Who’s getting married? Who’s getting divorced? Census numbers tell the tale

The U.S. Census Bureau has gone back through its data from the 1940s to the present, and has compiled a new report analyzing marriage and divorce in America. Who’s getting married? Who’s getting divorced? And how are the answers changing over time?

One of the most interesting findings is that the divorce rate has started to level off and decline. But that’s not necessarily because couples are more likely to stay together for life. Rather, a lot of couples are simply not getting married in the first place, so that when they split up, it doesn’t result in a divorce.

Here’s a closer look at some of the findings:

People are waiting longer to get married. Back in the 1950s, the median age for a first marriage was 23 for men and 20 for women. By 2009, though, the median age had risen to 28 for men and 26 for women.

More people are not getting married at all. As recently as 1986, 73% of women had gotten married before they were 30. By 2009, that figure had fallen to only 53%. Similar declines were registered for other age groups. For instance, in 1986, only about 3% of women reached age 55 without having gotten married. By 2009, that figure had tripled to more than 10%.

The figures are similar for men. Among men born in the early 1940s, two-thirds had gotten married by age 25, and 87% had gotten married by 35. But among men born in the early 1970s, only 36% had married by 25, and only 70% had married by 35.

The well-off are getting married. According to the study, marriage increasingly correlates with having more education and a higher socioeconomic status.

Divorce rates are leveling off. It appears the divorce rate in the U.S. peaked in the early 1980s. This was shortly after most states loosened their laws to make divorce easier, by no longer requiring people to prove in court that the other spouse had committed adultery or cruelty or was otherwise at fault.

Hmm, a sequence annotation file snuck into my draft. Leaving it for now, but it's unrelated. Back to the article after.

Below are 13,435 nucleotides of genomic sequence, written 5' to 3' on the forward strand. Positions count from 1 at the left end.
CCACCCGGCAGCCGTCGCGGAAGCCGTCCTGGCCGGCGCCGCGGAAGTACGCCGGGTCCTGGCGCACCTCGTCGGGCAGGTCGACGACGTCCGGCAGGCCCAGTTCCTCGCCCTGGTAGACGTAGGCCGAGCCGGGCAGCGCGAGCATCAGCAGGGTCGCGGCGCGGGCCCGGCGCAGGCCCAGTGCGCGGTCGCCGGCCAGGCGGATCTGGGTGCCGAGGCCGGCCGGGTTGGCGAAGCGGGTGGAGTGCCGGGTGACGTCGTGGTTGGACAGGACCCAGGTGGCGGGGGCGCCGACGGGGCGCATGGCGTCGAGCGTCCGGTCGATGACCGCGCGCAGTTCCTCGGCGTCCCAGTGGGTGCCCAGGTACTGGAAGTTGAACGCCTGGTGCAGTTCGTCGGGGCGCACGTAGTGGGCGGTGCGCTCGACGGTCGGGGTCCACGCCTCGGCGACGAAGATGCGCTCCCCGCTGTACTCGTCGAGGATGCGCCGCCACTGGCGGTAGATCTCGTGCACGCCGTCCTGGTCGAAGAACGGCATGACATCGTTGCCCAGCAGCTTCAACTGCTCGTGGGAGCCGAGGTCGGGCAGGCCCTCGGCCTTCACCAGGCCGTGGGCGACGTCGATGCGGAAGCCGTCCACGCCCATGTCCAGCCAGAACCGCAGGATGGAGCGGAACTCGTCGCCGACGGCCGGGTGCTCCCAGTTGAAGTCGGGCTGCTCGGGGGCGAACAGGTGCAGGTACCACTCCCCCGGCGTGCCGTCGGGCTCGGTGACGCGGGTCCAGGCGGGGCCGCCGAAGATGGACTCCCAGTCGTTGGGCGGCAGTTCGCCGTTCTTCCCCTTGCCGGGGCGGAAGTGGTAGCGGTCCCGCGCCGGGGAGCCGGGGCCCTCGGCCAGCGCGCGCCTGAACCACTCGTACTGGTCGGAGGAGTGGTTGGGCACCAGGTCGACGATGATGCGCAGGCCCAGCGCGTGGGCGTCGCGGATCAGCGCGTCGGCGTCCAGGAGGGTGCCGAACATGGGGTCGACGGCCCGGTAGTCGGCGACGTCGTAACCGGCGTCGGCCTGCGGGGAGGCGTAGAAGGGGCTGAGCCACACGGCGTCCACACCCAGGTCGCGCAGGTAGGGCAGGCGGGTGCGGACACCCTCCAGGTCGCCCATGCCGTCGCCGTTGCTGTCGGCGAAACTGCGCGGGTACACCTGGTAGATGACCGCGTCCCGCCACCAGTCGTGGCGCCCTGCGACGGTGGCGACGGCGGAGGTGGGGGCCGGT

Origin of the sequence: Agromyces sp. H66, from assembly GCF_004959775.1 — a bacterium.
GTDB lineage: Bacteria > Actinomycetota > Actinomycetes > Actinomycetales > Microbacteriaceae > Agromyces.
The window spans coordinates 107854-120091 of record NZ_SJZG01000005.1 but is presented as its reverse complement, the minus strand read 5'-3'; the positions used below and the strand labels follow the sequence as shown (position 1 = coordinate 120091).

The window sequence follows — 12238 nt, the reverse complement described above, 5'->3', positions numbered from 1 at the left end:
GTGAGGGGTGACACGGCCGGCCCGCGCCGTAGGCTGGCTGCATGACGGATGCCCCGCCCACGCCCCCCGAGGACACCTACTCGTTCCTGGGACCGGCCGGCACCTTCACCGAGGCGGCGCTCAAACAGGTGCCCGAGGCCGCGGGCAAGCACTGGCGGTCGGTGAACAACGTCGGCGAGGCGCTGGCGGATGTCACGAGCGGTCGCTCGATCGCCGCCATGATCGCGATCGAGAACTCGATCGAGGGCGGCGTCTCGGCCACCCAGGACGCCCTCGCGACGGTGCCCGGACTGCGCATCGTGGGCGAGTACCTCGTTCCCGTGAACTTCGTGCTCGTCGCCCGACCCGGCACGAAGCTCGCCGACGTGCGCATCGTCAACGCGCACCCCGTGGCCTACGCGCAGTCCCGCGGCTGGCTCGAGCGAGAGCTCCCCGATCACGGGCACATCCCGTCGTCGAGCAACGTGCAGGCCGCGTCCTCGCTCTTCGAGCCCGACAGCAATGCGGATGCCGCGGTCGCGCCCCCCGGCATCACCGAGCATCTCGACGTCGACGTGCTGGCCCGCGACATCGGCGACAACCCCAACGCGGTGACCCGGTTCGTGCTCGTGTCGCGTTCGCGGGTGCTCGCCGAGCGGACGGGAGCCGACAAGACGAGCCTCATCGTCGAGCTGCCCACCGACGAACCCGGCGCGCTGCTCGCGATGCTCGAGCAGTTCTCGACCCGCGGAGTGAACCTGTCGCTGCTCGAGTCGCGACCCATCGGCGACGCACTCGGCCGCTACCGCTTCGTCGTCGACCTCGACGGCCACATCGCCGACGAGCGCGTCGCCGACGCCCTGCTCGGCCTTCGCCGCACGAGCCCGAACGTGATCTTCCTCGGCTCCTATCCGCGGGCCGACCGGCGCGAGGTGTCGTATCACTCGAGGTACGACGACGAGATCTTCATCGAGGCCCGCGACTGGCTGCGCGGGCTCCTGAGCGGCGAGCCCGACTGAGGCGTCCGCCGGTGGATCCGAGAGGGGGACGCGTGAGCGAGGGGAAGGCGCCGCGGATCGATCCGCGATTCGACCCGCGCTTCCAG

Since then, there has been a slow decline in the divorce rate. For instance, in 1996, among women ages 25-29 who had ever been married, some 19% had been divorced. But by 2009, the number had fallen to 14%. Among women ages 30-34, the number dropped from 26% to 21%.

Among men born in the early 1940s, less than 12% had been divorced by age 30. Among men born in the early 1950s, the figure shot up to about 15%. But among men born in the early 1970s, the figure declined to about 10% – meaning that men born in this era were less likely to divorce than their fathers.

More than one in five Americans is divorced. Overall, including all American adults and not just those who have been married, some 21% of men and 22% of women have been through a divorce.

The median age for divorce is 32 for men and 30 for women.

Twelve percent of American adults have been married twice, and 3% have been married more than twice. The median age for remarriage is 36 for men and 33 for women.

There really is a ‘seven-year itch.’ Among marriages that end in divorce, the median time period between marriage and separation is seven years. Interestingly, among second marriages that end in divorce, the median time period from marriage to separation is once again about seven years.

Interracial marriages have increased. Some 23% of American women of Asian descent are married to someone from a different ethnic group, according to the study. The figures are 11% for Hispanic women, 7% for black women and 5% for white women.

Interracial couples have a higher divorce rate than other couples, the study noted.

American divorce rates are still higher than most European divorce rates, according to the study.

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